HALIFAX -- Environment and Climate Change Canada has released their monthly weather and climate summary for April.

In general, the month finished with above normal temperatures and near normal precipitation amounts with a few exceptions.

A number of locations ranked within a top five finish for warmest April on record. That includes the Eskosoni, Ingonish, and Malay Falls areas of Nova Scotia, which reported their warmest April on record. The Charlo, Fundy, and St. Stephen areas of New Brunswick reported their second warmest April on record.


A slow moving low pressure system at the start of the month brought a sustained and heavy rain to areas of Cape Breton. The Sydney Airport reported a total of 120.2 mm of rain between April 1 and April 4.

By months end, both the Sydney and Ingonish areas of Nova Scotia received more than twice the monthly average of rain. At 277.1 mm, Sydney had its wettest April since records began in 1870.

At 391.0 mm of rain, Ingonish had its second wettest April on record going back to 1951. Areas of northern New Brunswick and Cape Breton finished the month with the highest precipitation totals compared to April averages.

April snow isn’t uncommon for the Maritimes, but the month finished with generally less than average amounts.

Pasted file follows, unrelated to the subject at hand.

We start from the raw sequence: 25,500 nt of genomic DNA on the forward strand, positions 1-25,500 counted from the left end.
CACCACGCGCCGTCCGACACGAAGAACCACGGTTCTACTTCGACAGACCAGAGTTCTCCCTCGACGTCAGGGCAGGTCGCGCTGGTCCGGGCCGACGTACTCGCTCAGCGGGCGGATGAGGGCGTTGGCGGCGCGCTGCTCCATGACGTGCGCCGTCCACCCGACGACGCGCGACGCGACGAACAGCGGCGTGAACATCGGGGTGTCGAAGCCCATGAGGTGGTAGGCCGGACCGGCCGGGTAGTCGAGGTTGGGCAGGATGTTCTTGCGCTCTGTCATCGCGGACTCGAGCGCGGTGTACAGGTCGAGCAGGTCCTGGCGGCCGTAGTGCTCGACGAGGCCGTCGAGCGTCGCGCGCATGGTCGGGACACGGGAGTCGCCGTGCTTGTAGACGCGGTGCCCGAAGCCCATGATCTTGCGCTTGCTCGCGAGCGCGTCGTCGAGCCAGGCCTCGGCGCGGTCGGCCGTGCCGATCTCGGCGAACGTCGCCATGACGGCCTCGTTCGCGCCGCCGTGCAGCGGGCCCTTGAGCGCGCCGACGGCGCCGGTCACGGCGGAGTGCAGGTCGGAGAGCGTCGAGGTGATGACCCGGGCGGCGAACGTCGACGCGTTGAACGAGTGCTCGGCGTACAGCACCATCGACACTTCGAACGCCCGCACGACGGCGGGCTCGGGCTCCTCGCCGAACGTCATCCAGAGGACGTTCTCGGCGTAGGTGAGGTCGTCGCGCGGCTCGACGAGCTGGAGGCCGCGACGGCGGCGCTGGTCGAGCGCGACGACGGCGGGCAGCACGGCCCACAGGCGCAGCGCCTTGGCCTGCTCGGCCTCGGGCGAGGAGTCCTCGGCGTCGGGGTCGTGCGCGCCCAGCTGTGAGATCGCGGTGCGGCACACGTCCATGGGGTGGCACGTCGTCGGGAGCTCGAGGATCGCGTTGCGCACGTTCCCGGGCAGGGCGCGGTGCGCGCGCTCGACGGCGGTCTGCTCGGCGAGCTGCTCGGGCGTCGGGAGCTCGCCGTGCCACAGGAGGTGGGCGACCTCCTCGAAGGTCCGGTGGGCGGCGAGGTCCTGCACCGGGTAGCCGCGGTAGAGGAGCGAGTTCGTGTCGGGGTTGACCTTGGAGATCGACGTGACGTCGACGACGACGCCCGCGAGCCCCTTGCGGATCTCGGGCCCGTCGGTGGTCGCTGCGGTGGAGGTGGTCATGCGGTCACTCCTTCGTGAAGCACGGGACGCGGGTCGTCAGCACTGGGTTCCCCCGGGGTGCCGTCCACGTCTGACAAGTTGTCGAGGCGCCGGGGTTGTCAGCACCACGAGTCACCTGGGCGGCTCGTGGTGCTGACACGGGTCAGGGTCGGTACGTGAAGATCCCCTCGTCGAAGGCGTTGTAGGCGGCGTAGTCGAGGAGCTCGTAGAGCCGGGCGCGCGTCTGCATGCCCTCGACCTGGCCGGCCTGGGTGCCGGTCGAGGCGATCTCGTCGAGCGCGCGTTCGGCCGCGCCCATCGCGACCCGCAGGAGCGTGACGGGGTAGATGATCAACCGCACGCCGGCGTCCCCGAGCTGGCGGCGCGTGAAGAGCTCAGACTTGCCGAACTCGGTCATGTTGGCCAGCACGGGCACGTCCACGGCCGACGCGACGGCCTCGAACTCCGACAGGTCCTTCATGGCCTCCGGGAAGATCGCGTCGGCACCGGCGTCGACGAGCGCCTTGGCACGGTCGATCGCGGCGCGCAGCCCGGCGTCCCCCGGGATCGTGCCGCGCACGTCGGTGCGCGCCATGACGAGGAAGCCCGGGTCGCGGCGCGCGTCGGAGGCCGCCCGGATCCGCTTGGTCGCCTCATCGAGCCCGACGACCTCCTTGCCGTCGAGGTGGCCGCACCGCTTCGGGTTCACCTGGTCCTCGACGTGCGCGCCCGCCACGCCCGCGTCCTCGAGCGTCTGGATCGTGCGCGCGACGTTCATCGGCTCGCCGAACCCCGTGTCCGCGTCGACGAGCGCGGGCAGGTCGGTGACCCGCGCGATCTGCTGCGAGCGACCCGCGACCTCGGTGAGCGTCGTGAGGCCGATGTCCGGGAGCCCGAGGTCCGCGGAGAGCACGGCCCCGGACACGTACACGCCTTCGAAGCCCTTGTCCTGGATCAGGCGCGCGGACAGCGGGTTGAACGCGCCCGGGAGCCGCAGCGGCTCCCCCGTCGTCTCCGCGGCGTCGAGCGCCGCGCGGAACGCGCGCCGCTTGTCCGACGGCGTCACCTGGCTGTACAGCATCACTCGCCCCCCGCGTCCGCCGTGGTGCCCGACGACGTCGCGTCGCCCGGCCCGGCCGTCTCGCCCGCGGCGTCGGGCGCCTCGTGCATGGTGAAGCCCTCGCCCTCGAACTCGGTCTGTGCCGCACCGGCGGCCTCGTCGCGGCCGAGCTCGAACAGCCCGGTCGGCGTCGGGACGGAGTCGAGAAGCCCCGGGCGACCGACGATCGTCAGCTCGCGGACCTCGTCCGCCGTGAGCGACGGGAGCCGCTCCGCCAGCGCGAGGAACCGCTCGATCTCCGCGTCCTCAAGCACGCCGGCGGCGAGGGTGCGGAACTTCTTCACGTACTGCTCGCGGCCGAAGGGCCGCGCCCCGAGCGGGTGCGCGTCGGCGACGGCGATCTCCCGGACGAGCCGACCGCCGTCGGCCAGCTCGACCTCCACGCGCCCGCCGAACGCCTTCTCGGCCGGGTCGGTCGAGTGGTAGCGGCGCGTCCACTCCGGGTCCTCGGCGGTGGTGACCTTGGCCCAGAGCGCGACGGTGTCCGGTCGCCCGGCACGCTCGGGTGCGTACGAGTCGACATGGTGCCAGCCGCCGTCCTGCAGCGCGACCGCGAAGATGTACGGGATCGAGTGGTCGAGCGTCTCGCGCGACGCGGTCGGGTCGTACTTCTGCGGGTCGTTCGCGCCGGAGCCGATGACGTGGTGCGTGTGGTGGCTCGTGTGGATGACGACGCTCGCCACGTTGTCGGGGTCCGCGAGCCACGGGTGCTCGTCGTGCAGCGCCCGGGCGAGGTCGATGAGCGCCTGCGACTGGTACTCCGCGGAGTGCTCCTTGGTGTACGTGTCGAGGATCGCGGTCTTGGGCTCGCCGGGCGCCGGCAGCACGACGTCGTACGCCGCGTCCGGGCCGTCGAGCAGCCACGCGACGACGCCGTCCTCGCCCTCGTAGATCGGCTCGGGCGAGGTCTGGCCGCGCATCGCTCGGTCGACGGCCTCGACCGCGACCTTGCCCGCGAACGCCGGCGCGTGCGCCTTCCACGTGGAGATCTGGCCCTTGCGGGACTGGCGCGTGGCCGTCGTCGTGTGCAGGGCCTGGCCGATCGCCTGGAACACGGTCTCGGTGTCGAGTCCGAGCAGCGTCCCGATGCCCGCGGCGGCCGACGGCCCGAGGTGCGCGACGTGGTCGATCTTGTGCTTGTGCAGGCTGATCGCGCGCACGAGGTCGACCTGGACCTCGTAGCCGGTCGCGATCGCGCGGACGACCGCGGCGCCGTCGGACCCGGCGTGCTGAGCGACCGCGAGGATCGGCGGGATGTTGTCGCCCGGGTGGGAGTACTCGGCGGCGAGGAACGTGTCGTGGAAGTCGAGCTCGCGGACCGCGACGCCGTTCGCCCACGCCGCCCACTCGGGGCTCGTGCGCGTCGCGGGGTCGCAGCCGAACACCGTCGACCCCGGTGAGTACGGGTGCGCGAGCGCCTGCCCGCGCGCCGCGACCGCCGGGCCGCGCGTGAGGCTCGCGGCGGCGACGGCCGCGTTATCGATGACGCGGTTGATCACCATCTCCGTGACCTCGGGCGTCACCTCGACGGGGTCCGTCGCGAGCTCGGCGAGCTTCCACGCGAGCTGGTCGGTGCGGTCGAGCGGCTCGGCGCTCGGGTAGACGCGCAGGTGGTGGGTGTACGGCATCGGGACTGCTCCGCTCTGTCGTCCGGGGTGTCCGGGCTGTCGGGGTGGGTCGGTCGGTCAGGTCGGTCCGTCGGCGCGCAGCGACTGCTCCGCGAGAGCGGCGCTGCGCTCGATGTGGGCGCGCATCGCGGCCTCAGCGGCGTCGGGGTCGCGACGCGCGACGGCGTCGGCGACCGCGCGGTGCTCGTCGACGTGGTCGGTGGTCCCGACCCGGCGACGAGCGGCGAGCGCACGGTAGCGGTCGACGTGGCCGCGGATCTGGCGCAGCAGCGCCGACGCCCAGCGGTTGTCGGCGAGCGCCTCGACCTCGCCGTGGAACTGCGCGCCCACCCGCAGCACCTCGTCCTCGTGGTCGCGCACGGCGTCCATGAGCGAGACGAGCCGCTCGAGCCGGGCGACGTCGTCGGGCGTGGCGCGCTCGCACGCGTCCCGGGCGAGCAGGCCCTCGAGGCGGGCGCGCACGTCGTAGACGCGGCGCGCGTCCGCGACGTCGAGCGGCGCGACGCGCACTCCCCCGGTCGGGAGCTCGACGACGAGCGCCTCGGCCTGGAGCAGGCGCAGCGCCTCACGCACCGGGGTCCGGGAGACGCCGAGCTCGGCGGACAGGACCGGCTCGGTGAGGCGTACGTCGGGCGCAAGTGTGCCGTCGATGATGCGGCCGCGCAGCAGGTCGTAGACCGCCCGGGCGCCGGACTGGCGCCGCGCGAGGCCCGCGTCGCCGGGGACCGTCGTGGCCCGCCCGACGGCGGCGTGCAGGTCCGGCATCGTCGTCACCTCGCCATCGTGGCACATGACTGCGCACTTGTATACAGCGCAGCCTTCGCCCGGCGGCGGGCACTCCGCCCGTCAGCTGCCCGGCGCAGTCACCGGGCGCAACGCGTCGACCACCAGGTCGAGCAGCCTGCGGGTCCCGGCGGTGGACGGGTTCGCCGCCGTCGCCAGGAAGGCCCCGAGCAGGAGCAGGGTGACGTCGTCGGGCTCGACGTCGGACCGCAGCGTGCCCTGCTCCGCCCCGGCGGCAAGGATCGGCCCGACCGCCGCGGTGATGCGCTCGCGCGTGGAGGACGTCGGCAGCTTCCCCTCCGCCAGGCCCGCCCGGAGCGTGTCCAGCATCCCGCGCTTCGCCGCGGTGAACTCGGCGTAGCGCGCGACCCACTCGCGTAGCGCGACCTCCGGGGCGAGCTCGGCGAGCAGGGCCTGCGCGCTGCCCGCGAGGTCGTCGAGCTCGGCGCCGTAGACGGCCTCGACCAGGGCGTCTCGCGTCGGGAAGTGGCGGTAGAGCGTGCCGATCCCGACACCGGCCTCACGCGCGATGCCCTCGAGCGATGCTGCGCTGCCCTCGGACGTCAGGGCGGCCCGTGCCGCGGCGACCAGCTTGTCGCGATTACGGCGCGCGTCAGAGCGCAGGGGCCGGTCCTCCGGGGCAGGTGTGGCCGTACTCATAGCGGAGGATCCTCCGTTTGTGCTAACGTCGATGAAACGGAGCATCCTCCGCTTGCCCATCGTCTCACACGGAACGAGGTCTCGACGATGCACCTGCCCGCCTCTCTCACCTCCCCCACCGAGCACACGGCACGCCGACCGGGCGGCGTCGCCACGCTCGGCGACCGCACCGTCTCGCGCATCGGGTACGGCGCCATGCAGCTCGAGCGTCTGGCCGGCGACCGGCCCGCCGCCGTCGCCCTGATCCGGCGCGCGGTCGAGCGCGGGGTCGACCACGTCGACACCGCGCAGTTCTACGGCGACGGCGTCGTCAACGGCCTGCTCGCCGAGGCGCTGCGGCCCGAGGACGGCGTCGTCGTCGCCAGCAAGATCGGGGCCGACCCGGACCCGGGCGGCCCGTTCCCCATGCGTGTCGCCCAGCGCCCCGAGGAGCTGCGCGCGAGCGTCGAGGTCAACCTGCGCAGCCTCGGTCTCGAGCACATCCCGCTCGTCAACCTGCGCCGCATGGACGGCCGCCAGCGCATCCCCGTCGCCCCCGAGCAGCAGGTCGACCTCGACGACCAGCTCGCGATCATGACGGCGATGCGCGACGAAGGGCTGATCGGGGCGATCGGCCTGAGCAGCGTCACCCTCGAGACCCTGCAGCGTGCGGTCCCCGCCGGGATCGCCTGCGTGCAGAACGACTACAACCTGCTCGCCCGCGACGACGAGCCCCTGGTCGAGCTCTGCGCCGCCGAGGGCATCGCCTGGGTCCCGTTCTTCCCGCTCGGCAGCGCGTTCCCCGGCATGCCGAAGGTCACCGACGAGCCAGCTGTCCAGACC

The few exceptions include parts of northern New Brunswick and the Cape Breton Highlands which saw some totals to or in excess of 50 cm. The month end snow pack was found to be lower/melted earlier than normal for the region.


Sea ice coverage was well below normal to start the month, and what little remained was gone by mid-April. This brought the ice season for the Gulf of St. Lawrence to an end six weeks earlier than the climatological normal. The season as a whole was found to be the second lowest on record for ice, following the 2009-2010 season.

Sea surface temperatures at months end were found to be near-to-above normal for our surrounding ocean waters.

sea iceThe Canadian Drought Monitor has the Maritime region in near normal conditions except abnormally dry for parts of the Annapolis Valley and into the Minas Basin region of Nova Scotia as well as parts of western Prince Edward Island. Abnormally dry, or D0, is the lowest level analyzed by the Agriculture and Agri-Food Canada and is followed by D1 - moderate drought, D2 – severe drought, D3 – extreme drought, and D4 – exceptional drought.

The monthly prediction system used by Environment Canada forecasts May to have near normal temperature and precipitation for the Maritime region.

This article is a result of data and files provided by Environment and Climate Change Canada.